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Columns

  • Struggling with what you choose not to do

    Very often, the most difficult question is not what to put in the newspaper but what to leave out.
    Despite being pummeled by rumors and cries of outrage, the newsroom staff made what I consider a difficult yet appropriate decision in October. I couldn’t tell you about it then because it involved Natalie Gentry, an Elizabethtown resident and LaRue County High School teacher.
    She was charged with sexual abuse Thursday, almost three months after she was discharged by the school district.

  • Calendar of photos emphasizes daily value of the unit

    The New Year already has flown, leaving its newborn status lying flat in the nest.

    And I’m left with all these extra calendars — two from local businesses, two from churches which somehow think I will be interested in adding their agenda to my schedule and another complimentary calendar from a company wanting me to buy calendars to give people next year, assuming, I suppose, that I somehow believe others will be interested in my agenda next year.

    But I like the pictures on these calendars, anyway.

  • When alone time becomes uncomfortable

    The house never seems more empty than after the holidays.

    All the Christmas clutter is gone and decorations stowed again on basement shelves. But that doesn't account for the emotional emptiness.

    The kids and grandkids also are gone. Somehow, an after-holiday home seems a lot less homey.

    As a person who always has cherished "alone time," it's surprising to realize how quickly solitude can swell into sorrow. Why does being alone sound so inviting when a shade too much of it is so very lonely?

  • Do a friend a favor while stamping out cervical cancer

    If a vaccine existed to prevent breast cancer, women would be going in droves to their doctors’ offices to get it and they would encourage everyone they know to get vaccinated as well. That’s what women do for each other.

    Today, there is only one anti-cancer vaccine available to humans. This vaccine prevents more than 90 percent of a kind of cancer that has killed hundreds of Kentucky women in the last decade. A kind of cancer that kills 10 women each day in the United States. A kind of cancer that is the second leading cause of cancer-related deaths worldwide.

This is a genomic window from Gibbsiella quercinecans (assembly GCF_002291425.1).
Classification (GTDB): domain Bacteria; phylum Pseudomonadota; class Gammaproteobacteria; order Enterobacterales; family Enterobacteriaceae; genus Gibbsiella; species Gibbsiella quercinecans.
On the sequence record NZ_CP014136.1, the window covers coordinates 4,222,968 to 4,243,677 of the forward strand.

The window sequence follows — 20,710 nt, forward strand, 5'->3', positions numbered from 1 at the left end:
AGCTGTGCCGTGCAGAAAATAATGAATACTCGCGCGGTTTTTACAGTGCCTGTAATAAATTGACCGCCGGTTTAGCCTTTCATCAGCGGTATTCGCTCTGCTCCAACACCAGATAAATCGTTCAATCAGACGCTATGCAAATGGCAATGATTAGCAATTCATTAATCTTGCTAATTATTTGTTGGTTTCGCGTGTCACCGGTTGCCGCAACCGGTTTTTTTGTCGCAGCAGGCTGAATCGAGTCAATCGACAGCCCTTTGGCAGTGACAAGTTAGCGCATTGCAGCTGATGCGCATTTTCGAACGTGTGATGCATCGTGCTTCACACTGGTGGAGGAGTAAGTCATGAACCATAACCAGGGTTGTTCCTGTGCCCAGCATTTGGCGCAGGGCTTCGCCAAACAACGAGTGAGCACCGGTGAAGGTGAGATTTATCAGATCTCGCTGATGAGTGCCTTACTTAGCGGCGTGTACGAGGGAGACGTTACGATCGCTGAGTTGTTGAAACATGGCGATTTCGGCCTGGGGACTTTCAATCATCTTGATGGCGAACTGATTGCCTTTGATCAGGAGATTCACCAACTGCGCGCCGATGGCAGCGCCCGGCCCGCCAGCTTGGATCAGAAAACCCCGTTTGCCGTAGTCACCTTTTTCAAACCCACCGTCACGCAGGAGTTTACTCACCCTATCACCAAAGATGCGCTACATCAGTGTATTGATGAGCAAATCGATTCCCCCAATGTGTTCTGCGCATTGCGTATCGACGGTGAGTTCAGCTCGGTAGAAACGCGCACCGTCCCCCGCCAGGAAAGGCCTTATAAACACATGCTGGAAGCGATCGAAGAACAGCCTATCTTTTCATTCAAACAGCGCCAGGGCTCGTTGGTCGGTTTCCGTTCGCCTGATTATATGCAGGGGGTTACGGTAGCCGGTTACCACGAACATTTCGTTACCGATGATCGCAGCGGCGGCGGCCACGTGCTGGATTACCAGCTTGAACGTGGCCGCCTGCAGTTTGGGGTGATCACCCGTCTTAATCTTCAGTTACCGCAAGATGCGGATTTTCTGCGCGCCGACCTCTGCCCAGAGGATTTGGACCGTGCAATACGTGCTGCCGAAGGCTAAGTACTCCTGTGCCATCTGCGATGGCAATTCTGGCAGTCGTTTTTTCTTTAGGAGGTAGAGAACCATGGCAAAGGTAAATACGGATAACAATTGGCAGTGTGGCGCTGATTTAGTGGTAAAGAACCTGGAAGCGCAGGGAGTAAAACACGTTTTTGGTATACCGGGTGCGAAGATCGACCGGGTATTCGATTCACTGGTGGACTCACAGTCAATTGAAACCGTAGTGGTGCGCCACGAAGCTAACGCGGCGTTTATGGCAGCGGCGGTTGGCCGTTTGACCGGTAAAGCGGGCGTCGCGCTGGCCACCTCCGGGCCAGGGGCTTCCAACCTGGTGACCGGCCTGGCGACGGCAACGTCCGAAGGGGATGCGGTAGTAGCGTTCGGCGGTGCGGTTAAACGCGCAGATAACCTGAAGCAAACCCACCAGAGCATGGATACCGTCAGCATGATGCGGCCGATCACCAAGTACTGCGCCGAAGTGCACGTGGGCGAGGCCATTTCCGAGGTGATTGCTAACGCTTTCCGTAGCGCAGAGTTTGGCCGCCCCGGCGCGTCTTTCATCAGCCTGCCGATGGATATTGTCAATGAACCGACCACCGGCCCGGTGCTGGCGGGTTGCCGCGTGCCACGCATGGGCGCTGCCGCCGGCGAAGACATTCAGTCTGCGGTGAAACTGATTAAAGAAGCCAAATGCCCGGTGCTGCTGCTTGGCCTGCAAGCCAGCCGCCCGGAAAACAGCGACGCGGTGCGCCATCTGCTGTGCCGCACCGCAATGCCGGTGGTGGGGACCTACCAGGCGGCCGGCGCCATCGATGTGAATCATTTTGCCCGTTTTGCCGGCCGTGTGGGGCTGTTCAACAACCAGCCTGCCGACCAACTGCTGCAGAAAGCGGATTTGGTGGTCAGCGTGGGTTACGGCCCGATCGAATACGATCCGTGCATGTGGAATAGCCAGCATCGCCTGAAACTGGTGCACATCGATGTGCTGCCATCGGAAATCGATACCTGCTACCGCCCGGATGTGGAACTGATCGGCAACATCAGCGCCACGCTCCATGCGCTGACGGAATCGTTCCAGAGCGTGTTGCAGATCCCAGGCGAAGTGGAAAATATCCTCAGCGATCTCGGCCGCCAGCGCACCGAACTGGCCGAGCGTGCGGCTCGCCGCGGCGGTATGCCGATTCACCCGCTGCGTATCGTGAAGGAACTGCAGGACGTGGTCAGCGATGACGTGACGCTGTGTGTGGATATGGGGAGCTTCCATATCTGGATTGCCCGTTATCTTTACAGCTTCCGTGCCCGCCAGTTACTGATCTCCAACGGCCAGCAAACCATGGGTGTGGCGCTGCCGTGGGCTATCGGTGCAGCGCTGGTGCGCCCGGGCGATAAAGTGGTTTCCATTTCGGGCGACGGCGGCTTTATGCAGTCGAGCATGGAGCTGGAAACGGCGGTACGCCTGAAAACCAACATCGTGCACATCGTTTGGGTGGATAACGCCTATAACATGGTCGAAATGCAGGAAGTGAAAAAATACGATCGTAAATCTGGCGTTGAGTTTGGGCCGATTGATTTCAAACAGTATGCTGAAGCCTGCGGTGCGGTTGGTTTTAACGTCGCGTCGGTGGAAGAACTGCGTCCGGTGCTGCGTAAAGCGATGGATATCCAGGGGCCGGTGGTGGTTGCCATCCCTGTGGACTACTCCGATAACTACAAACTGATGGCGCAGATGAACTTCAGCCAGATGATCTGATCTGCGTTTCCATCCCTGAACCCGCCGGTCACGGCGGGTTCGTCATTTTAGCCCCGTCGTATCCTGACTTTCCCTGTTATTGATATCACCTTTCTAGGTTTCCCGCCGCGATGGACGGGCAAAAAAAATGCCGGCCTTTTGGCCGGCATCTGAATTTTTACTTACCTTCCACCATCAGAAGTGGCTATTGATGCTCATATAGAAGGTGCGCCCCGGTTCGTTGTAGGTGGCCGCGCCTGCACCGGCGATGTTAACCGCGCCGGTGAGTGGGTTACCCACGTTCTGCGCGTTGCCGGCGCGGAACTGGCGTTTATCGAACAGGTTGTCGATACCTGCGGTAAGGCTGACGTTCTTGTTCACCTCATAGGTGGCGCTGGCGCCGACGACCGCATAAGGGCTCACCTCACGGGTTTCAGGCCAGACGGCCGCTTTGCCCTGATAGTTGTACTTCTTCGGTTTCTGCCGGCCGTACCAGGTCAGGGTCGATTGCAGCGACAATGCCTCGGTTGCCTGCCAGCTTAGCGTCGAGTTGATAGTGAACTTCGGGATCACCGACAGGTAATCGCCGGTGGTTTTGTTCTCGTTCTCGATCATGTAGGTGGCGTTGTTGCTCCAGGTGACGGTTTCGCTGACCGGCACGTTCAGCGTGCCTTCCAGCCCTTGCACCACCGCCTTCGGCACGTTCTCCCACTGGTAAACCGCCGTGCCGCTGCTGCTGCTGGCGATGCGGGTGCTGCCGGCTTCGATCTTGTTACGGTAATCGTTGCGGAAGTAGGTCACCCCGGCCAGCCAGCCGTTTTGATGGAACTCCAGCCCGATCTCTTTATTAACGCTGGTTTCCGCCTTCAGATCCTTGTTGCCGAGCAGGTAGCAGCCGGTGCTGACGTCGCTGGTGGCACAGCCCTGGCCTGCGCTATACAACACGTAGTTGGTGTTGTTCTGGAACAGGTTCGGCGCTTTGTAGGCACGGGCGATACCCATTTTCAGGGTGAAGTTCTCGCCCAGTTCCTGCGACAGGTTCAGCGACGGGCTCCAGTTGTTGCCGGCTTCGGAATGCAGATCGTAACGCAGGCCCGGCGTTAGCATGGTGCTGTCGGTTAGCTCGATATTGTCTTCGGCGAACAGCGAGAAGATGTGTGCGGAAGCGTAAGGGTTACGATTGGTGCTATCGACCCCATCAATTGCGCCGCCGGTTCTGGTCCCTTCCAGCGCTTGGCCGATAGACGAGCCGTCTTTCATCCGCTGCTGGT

• When children need help, don't be a bystander

    Over the past few months, a great deal of media attention has been focused on Kentucky’s troubled child welfare system and, more specifically and disturbing, on child deaths at the hands of trusted caregivers and family members.

    As Kentucky lawmakers wrestle with the issue of how to craft laws to prevent child abuse and death, the rest of us shake our heads in collective disbelief and shame. We as a society allow our most vulnerable and precious citizens to suffer such outrageous and horrifying maltreatment despite our individual better judgment and good intentions.

  • A jar filled with memories and love

    One gift remained under the tree.

    I hadn’t noticed that the box had been pushed into a corner, intentionally set aside as the last to be opened. The significance was lost on me, even after Mom shoved it in my direction.

    Christmas always had been special in my parents’ home. They sacrificed to make it that way.

  • Another earth, another year: Why not another you?

    Scientists have discovered another earth. Well, sort of.

    Earlier this month, NASA’s Kepler space telescope team announced the discovery of Kepler-22b located in what is called a “habitable zone,” meaning an environment that’s not too hot or too cold for the possibility of life. And just last week, the team unveiled two other earth-sized planets, Kepler-20e and Kepler-20f, although they are not in the habitable zone.

  • Surviving Christmas in a blended family

    Christmas can be tough, especially for blended families. And apparently there are plenty of them. It’s been estimated that more than half of Americans live in some form of a blended family. Stepfamily therapist Steven Straub believes that the blended family will become, if it’s not already, the predominate family structure in the United States.

  • Military answered the call: How will we respond?

    As thoughts for this time of the year turn to counting our blessings, may I suggest that chief among them is the willingness of our fellow Americans to defend our freedom generation after generation.

    Since Pearl Harbor some 70 years ago, three generations of Americans have answered our nation’s call to duty in her defense. Today, we are in the 11th consecutive year of the Global War on Terror.

  • Hoping to share 'good tidings of great joy'

    The Christmas season is a time of joy. Great joy, in fact, if you read the King James Version of Luke’s account of the Messiah’s birth.

    If that’s so, why are so many people miserable?

    Crowded parking lots and shopping frenzies put many of us on edge. Then there’s the extra hussle and hassle to fit in work celebrations, family gatherings and extra decorating, extra cooking and extra cleaning necessary to stage the perfect holiday.

    Holidays can be a burden, leaving some folks feeling more pooped than pumped.